Maloka: A Vegan Health Cafe in East London
My first proper chef job was for a small vegan/vegetarian cafe and tearoom in East London. I had been in love with the cafe for a very long time and was incredibly excited when I finally saw a sign in the window, spelling out my dream job: “Wanted: Vegan Chef”.
Living in a warehouse community in Hackney Wick (East London:) at the time, Broadway Market was the ideal workplace for me, nestled in between coffee shops, pubs, florists, organic health shops, sourdough bakeries, fishmongers and butchers. Take it right out of the cafe and you get to London Fields, a small dirty park where you can spend an entire summer having BBQs, lounging about in the sun and drinking cider. Take it left out of the cafe, and you cross the beautiful Regent’s Canal that connects West, East and North London. Walk a little further yet, and you end up at Spitalfields City Farm where you can see goats, sheep, donkeys and chickens and Columbia Road Flower Market. A prime location!
I applied, managed the trial and started the very next day. I expanded my cooking skills quickly to incorporate raw, vegan and vegetarian food preparation. With only one chef on duty at a time, I was lucky to have the whole kitchen with all sorts of food processors, dehydrators, and other funky gadgets all to myself, to prepare food slowly and mindfully and enjoy the experience fully. I made sandwiches, soups, salads, raw cookies, crackers, pestos, hummus, vegan mayonnaise – everything made from scratch from good ingredients. I nursed water kefir and talked sweetly to kombucha, I learned how to make vegan chocolates and truffles. I had never been happier about getting up at 5am for work!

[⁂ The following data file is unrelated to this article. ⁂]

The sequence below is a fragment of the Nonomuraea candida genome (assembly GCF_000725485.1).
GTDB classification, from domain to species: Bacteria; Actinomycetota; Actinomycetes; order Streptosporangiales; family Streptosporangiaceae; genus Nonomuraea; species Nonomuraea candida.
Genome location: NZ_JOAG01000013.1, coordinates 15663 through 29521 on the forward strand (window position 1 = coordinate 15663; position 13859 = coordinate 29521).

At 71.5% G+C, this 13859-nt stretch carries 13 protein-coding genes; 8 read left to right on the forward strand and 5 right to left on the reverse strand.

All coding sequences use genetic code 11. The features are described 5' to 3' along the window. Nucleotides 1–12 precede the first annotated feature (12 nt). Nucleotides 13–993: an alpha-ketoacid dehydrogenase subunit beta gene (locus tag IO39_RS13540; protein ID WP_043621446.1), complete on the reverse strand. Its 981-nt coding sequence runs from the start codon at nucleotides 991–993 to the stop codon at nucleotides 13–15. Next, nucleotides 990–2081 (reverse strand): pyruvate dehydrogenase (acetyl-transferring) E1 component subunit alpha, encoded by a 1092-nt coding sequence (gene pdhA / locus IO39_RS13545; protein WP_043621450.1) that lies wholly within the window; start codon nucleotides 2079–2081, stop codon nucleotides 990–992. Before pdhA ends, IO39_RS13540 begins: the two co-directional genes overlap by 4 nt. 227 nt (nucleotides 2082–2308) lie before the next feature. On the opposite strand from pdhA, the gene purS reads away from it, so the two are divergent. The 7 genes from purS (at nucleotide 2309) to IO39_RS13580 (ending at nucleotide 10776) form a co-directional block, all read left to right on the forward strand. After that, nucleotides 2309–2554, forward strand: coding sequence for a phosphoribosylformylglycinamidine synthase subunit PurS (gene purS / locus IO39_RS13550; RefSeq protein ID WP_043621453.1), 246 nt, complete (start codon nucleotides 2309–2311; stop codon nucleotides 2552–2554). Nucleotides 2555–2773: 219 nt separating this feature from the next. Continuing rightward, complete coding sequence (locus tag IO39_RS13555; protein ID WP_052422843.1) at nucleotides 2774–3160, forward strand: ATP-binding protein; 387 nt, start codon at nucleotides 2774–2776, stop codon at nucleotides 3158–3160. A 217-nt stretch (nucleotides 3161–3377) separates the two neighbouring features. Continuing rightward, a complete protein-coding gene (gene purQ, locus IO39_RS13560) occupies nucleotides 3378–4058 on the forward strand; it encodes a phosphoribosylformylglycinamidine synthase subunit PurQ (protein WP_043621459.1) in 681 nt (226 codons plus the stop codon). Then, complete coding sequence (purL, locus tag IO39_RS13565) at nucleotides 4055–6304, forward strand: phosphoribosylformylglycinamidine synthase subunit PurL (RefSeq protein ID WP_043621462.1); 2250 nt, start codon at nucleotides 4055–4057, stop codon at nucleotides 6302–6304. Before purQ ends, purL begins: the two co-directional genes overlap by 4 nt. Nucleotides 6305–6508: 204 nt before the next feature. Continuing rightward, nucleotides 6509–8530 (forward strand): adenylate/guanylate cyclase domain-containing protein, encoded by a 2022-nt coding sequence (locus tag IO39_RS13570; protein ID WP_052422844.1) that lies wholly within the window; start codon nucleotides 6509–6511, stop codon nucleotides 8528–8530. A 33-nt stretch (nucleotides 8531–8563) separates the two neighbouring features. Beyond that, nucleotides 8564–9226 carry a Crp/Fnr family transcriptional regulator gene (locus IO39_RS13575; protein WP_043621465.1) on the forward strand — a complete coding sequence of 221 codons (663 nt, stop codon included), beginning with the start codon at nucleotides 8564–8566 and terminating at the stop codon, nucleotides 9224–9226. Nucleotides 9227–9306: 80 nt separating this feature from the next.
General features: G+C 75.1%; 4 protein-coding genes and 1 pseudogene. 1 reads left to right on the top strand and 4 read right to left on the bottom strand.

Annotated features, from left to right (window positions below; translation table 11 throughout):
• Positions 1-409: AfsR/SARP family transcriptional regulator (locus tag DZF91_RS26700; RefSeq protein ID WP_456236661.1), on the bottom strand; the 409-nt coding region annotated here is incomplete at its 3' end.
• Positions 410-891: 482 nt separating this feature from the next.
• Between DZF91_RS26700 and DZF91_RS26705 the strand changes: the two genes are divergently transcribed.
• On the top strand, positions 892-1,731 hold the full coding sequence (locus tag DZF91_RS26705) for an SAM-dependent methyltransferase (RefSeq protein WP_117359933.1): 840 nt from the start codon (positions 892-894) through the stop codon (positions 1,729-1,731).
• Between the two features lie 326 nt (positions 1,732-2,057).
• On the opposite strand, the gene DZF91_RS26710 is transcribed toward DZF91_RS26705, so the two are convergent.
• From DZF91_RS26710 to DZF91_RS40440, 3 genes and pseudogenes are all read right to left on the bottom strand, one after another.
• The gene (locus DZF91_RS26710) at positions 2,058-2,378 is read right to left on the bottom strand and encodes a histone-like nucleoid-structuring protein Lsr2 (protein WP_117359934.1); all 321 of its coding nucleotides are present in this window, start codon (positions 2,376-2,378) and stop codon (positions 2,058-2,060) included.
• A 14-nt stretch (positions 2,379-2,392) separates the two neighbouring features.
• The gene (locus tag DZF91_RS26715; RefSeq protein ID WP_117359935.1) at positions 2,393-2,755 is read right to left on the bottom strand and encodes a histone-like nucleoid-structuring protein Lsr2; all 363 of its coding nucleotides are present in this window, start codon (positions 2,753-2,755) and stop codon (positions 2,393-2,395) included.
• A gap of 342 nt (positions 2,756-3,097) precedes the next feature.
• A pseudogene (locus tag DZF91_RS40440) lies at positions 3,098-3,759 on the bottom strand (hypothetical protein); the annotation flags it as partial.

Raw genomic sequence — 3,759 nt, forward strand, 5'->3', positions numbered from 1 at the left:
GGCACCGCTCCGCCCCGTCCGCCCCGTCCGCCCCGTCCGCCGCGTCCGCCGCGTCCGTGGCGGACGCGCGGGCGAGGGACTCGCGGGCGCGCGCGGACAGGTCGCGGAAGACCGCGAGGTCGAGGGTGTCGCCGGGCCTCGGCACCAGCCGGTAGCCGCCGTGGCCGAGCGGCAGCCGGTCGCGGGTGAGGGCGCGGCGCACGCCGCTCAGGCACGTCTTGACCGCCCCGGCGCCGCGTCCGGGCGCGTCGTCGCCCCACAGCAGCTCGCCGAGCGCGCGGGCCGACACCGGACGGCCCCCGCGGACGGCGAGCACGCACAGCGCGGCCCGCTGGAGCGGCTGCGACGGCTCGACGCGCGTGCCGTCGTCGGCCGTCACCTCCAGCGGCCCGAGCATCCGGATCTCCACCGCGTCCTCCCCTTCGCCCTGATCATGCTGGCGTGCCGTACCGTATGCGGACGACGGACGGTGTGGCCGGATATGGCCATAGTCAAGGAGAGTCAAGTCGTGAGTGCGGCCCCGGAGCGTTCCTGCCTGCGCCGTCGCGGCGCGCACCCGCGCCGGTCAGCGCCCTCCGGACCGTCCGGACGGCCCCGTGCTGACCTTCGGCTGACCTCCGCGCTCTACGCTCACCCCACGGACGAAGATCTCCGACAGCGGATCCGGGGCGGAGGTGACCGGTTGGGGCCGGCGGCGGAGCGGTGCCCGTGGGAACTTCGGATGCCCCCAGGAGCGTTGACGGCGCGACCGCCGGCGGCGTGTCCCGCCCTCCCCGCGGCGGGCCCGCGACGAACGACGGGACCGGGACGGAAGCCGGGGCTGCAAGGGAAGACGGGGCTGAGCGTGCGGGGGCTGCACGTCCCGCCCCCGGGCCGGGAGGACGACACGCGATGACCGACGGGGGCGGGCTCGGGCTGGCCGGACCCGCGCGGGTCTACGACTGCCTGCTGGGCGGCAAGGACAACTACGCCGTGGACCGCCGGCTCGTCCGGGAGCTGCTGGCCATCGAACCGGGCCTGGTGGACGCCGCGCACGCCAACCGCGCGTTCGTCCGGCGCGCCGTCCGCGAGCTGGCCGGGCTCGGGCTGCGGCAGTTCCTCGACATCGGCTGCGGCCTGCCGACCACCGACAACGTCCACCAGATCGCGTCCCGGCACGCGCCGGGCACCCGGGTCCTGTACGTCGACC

An online review from 2014 reads:
The café leaves you in a Zen mood with the green walls, large plants and shelves stacked with jars of loose leaf tea. They specialize in vegan/vegetarian soul food as well as chocolate. Ever-evolving, they can’t seem to settle on a name and like to introduce new types of drinks. It’s small—maybe about 8 tables large—so it quickly fills on busy Saturdays when Broadway Market takes over the streets and rain starts pitter pattering on the pavement.